The High Price of Being Skinny

NEW YORK (MainStreet) — Violet Stiehl used artificial sweeteners for 30 years until she was diagnosed with adult onset pre-diabetes.

"I used aspartame, saccharine, the pink packets, the blue packets and the yellow Splenda packets until I heard they were cancer causing substances and contribute to diabetes," Stiehl told MainStreet.

Like a drug addict in a 12-step routine, the 50-year-old stopped using sweeteners 208 days ago but is still counting days.

"I always had a piece of sugar free gum in my mouth, and I put sweetener in my yogurt in the morning," Stiehl said. "I am constantly dieting and need something in my mouth to bridge the gap of not eating."

At first, Stiehl craved sweeteners but now she can take or leave the multi-colored packets. "As long as I don't put them in my system, I don't think about sweeteners," Stiehl said. "We're all addicted to sweeteners or sugar. We're a nation of addicts."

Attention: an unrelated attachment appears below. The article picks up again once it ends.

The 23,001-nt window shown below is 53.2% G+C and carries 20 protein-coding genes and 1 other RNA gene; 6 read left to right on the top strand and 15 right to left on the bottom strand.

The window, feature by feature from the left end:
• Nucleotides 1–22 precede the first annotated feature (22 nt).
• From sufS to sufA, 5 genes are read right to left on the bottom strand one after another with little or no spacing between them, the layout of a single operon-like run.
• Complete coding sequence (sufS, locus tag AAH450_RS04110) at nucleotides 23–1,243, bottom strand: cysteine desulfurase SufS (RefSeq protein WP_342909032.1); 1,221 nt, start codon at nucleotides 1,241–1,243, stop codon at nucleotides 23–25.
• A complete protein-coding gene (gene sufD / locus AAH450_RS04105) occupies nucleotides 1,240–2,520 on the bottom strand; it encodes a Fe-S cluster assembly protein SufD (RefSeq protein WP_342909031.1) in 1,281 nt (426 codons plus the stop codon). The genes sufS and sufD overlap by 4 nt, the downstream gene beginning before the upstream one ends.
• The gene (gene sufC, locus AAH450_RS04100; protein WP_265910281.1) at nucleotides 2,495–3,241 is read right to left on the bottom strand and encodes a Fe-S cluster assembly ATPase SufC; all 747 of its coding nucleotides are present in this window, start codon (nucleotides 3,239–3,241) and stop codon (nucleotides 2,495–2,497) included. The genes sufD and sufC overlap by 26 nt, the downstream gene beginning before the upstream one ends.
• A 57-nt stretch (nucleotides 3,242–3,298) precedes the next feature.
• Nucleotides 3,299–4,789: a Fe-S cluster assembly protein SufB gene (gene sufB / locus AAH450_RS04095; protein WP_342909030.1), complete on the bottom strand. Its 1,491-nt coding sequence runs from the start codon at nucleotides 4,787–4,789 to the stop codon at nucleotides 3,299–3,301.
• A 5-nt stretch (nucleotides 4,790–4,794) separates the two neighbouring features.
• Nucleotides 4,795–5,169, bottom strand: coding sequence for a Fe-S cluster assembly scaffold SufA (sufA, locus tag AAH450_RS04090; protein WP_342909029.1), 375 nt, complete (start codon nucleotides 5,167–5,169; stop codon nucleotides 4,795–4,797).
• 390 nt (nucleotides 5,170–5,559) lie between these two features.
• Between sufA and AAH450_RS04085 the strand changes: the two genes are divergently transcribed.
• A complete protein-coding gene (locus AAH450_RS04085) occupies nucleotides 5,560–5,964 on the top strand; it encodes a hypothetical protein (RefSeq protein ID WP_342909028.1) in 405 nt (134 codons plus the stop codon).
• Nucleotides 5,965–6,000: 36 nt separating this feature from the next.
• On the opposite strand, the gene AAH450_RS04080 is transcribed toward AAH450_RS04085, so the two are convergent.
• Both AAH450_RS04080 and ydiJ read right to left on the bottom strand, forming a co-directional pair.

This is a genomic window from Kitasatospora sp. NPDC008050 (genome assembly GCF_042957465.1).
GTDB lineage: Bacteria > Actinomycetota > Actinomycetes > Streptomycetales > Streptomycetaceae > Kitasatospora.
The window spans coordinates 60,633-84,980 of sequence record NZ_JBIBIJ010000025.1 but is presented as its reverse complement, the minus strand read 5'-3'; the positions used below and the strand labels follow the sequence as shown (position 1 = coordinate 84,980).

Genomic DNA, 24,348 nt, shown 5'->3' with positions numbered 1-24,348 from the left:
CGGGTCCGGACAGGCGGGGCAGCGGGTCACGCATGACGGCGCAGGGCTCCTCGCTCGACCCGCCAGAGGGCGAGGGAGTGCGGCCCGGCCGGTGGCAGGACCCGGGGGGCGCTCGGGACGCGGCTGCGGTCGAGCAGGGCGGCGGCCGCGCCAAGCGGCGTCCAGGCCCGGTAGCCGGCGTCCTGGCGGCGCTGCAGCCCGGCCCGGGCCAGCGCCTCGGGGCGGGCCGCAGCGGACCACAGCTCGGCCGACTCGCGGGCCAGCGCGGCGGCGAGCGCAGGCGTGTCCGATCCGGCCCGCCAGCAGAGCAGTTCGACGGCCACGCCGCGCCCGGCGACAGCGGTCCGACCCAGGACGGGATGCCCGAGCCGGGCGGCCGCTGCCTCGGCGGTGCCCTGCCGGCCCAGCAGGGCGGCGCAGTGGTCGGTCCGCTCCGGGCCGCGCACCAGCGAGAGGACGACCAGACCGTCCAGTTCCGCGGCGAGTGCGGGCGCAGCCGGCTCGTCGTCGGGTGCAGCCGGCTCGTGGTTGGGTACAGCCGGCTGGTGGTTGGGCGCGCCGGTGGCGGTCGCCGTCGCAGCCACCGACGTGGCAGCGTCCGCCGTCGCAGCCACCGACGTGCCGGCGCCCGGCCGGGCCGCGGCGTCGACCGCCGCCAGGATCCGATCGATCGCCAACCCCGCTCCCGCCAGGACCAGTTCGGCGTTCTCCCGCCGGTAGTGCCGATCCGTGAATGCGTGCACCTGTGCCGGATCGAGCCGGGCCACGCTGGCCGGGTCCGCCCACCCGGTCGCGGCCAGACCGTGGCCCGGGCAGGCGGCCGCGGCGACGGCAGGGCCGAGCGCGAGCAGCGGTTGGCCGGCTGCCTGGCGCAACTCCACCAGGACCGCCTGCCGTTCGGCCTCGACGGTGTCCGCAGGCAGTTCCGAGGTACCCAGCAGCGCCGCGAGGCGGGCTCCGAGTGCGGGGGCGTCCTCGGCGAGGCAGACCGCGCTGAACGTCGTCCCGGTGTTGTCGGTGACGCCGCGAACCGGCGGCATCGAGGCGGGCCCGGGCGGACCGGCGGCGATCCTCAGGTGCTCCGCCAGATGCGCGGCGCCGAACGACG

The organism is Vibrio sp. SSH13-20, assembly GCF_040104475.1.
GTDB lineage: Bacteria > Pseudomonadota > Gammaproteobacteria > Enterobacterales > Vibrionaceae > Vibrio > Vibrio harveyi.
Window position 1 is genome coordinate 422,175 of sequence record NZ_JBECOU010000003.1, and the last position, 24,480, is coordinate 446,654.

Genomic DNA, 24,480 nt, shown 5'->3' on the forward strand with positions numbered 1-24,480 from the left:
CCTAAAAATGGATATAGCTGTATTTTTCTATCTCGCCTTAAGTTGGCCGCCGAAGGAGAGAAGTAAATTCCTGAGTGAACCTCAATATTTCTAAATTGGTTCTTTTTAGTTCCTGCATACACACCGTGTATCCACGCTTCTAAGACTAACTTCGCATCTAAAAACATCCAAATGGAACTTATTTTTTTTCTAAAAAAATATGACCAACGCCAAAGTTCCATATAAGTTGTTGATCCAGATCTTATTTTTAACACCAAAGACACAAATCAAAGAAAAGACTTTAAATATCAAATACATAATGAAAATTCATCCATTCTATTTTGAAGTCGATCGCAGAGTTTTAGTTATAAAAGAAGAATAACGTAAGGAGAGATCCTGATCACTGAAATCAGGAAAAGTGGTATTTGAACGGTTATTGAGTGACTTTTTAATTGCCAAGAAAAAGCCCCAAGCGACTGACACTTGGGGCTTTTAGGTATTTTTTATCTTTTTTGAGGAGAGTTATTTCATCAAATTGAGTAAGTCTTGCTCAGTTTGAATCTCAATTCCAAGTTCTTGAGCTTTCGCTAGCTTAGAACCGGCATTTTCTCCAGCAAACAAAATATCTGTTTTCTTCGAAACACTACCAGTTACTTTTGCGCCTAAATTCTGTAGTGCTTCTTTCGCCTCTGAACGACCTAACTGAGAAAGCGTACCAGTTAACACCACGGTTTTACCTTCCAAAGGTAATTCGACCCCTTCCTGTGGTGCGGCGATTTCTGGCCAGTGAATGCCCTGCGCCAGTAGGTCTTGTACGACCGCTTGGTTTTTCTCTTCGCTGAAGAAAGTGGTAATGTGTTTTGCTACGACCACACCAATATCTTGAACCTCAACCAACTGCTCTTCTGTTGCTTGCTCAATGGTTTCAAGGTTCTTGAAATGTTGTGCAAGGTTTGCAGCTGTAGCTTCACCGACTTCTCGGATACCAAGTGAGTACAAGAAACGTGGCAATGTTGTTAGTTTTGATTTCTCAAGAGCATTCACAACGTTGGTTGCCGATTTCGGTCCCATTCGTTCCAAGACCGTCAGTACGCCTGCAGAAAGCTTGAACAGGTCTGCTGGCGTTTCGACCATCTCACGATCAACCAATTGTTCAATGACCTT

Stiehl may be on to something. With the natural sweeteners market expected to reach $21.9 billion in 2014 alone, natural food is becoming big business globally, according to a Visiongain market report.

"Artificial sweeteners are designed to be hundreds to a thousand times sweeter than sucrose or table sugar," said Beth Shaw, founder of YogaFit and leader of Mind Body Fitness education. "This high level of sweetness makes it hard to transform your flavor preferences and may even intensify sugar cravings and dependency."

Whether it was Stevia, Splenda, aspartame or saccharine, Stiehl was spending at least $5 a day on sweetener products such as gum, diet soda and mere packets to put in her coffee.

"From what I've read, Stevia is benign, but I need to stop my sugar craving so I am going cold turkey," Stiehl said. "Just because the food industry wants to make money off us humans, it doesn't mean I have to support them. I spent plenty money on sweeteners over the years starting with a $1.50 on a pack of gum and I chewed two or three packs a day and sometimes more."

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